Frank Capra: An All-American Boy?

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Throughout November and December, BFI Southbank will revisit the career of Frank Capra, one of mid-century Hollywood’s most influential directors. BFI programmer and Time Out contributing editor Geoff Andrew explains why it’s time to revisit the landmark career of the director of ‘It’s a Wonderful Life’ and ‘It Happened One Night’.

From the mid-’30s, when ‘It Happened One Night’ won all the major Oscars, until the end of World War II (during which he’d produced the ‘Why We Fight’ series of propaganda films), Frank Capra was arguably the most popular and the most highly regarded of all Hollywood directors.

A Sicilian immigrant who’d worked his way up the Tinseltown ladder – he’d started as a gag-writer for Hal Roach and Mack Sennett and then directed silent comedian Harry Langdon’s two finest features before becoming the most successful of Harry Cohn’s helmers at Columbia – he hit upon what later became known as the ‘Capracorn’ formula with ‘Mr Deeds Goes to Town’ (1936).

Mixing folksily eccentric comedy with populist political parable, movies like ‘You Can’t Take It with You’ (1938), ‘Mr Smith Goes to Washington’ (1939) and ‘Meet John Doe’ (1941) found favour by suggesting, a touch over-optimistically, that a single, ordinary honest Joe could triumph over all the bad apples in big business, politics and other establishment areas: music to the ears of audiences emerging from the Great Depression. Moreover, just after the war, Capra made a movie that became one of the most popular of all time. Even though ‘It’s a Wonderful Life’ (1946) was a box-office disappointment on release in 1947, it remains – despite its sombre study of progressive compromise and disenchantment – a seasonal favourite to this day.

Yet Capra’s standing is nowhere near as high now as it was even in the ’70s. That’s partly because of a backlash against his more well-known movies, with critics complaining of naive sentimentality and a penchant for demagogic sermonising. But it’s also, undoubtedly, a consequence of the sad fact that so many of his films are seldom screened. True, some of them are regularly seen on television – but his earlier work, with the exception, perhaps, of the atypical ‘The Bitter Tea of General Yen’ (1933), is unfamiliar to all but the most assiduous students of Hollywood during the first few years of the ‘talkies’.

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Which is a pity. Yes, Capra’s cornball fables are marred by his apparently unswerving faith in the benevolent tyranny of the conformist masses. But we should not ignore his sense of a strong story, his skill with actors, his eye for telling details or his feeling for dialogue. All those virtues are also to be found in the rash of films he made – often at the rate of two or three a year – at the start of the sound era, before he found his vocation as the righteous (albeit often very funny) champion of the little people.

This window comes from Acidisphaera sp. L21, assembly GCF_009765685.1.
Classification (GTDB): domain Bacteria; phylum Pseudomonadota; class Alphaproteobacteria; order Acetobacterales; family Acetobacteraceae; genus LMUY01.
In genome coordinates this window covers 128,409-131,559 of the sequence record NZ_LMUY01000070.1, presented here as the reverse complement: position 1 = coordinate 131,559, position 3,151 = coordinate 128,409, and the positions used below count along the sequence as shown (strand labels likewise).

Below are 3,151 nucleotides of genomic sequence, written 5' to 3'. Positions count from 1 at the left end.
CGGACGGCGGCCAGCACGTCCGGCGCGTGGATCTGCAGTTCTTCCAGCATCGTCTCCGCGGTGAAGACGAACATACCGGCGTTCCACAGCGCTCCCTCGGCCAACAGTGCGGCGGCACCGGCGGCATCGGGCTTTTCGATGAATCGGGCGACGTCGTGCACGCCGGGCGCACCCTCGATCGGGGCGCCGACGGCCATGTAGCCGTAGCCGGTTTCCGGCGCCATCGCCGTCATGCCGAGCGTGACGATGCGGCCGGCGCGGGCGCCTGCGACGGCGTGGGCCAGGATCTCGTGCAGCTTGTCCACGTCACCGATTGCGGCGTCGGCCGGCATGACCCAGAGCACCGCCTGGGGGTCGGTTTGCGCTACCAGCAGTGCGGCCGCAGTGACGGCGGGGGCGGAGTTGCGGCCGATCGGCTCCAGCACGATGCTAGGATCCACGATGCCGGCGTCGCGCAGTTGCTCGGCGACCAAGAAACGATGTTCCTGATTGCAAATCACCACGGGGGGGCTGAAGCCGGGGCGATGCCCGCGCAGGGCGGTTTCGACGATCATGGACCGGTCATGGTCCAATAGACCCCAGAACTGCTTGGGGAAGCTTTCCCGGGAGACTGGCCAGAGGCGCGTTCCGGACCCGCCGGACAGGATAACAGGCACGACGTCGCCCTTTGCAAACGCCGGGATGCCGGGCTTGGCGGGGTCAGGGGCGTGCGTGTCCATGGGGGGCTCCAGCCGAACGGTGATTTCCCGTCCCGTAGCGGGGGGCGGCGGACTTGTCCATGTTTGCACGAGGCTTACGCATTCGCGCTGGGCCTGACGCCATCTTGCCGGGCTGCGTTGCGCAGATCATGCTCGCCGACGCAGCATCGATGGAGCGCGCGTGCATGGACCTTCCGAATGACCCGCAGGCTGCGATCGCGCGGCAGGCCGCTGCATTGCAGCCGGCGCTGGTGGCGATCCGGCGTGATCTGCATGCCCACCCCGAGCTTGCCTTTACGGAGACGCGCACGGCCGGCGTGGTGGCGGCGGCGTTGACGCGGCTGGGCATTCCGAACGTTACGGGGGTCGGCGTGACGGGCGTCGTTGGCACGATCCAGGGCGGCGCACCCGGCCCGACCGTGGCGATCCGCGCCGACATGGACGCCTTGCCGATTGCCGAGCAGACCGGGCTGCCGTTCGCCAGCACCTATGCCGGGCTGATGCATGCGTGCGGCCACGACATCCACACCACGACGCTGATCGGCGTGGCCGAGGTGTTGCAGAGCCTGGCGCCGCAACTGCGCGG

Happily, many of the early Capra films have been gloriously restored in recent years, so our BFI Southbank season will set the record straight. There’s no need to exaggerate his greatness: if one surveys his career in its entirety (and the ’50s films were disappointing compared to their predecessors), he could never be said to be the artistic equal of masters like Hawks, Ford, Sternberg, Welles or Hitchcock. But he was, likewise undoubtedly, one of the most important and influential directors as movies made their faltering shift from silence to sound.

Mention early talkies, and people think of static, stagey compositions, stilted dialogue, slow acting and so on. See an early Capra, however, and likely as not there’s speedy action, a mobile camera and mobile actors, and plenty of pacy, racy talk. ‘Flight’ (1929) and ‘Dirigible’ (1931) are exciting adventure pics notable for their aerial sequences; ‘American Madness’ (1932, and which I myself have yet to see) is by all accounts a superbly designed and shot movie about failing banks (!); while many of Capra’s other early movies benefit no end from having as their star a young Barbara Stanwyck (with whom he had an affair and to whom, in vain, he proposed marriage). Stanwyck contributed some of her most seductive and subtle work to ‘Ladies of Leisure’ (1930), ‘The Miracle Woman’ (1931, a terrific exposé of evangelism), ‘Forbidden’ (1932, a searing melodrama we’re reviving in a run) and the sexily Sternbergian ‘The Bitter Tea of General Yen’, so that the films – now almost 80 years old – still feel strangely modern.

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Capra understood not only  the value of talk but intonation – a key to the success of Clark Gable’s gruff working-class bonhomie laying siege to Claudette Colbert’s heiress in ‘It Happened One Night’ and to the drawling ‘ordinariness’ of Jimmy Stewart or Gary Cooper battling confidently upper-crust Claude Rains or Edward Arnold in the later pictures. Long before  Tarantino, Capra also saw the value of the right dialogue delivered at the right speed by the right voices. And he also grasped that good talk was best complemented by colourful but credible characters caught up in fresh, fast-moving narratives set in a familiar world.
The inventiveness and energy of Capra’s finest work remain undimmed; no wonder so many of today’s genre films – be they romantic comedies or action movies, melodramas  or exposés of injustice – remind us that he got there first.

Author: Geoff Andrew



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